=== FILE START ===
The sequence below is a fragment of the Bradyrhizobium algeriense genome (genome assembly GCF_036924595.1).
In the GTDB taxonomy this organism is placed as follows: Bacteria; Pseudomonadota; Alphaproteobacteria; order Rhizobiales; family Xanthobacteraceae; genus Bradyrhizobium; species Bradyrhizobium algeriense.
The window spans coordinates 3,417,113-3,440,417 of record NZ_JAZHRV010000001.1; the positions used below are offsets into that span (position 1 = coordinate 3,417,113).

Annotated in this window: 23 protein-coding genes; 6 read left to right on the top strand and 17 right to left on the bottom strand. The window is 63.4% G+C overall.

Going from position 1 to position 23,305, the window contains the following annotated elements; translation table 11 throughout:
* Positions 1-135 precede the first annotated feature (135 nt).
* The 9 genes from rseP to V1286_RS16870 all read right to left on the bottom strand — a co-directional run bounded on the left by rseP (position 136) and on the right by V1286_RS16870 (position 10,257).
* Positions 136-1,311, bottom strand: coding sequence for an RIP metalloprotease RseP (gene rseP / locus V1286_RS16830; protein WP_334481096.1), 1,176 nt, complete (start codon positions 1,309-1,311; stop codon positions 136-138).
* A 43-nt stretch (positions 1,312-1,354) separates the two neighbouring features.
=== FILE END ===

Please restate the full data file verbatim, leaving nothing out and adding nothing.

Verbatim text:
The sequence below is a fragment of the Bradyrhizobium algeriense genome (genome assembly GCF_036924595.1).
In the GTDB taxonomy this organism is placed as follows: Bacteria; Pseudomonadota; Alphaproteobacteria; order Rhizobiales; family Xanthobacteraceae; genus Bradyrhizobium; species Bradyrhizobium algeriense.
The window spans coordinates 3,417,113-3,440,417 of record NZ_JAZHRV010000001.1; the positions used below are offsets into that span (position 1 = coordinate 3,417,113).

Annotated in this window: 23 protein-coding genes; 6 read left to right on the top strand and 17 right to left on the bottom strand. The window is 63.4% G+C overall.

Going from position 1 to position 23,305, the window contains the following annotated elements; translation table 11 throughout:
* Positions 1-135 precede the first annotated feature (135 nt).
* The 9 genes from rseP to V1286_RS16870 all read right to left on the bottom strand — a co-directional run bounded on the left by rseP (position 136) and on the right by V1286_RS16870 (position 10,257).
* Positions 136-1,311, bottom strand: coding sequence for an RIP metalloprotease RseP (gene rseP / locus V1286_RS16830; protein WP_334481096.1), 1,176 nt, complete (start codon positions 1,309-1,311; stop codon positions 136-138).
* A 43-nt stretch (positions 1,312-1,354) separates the two neighbouring features.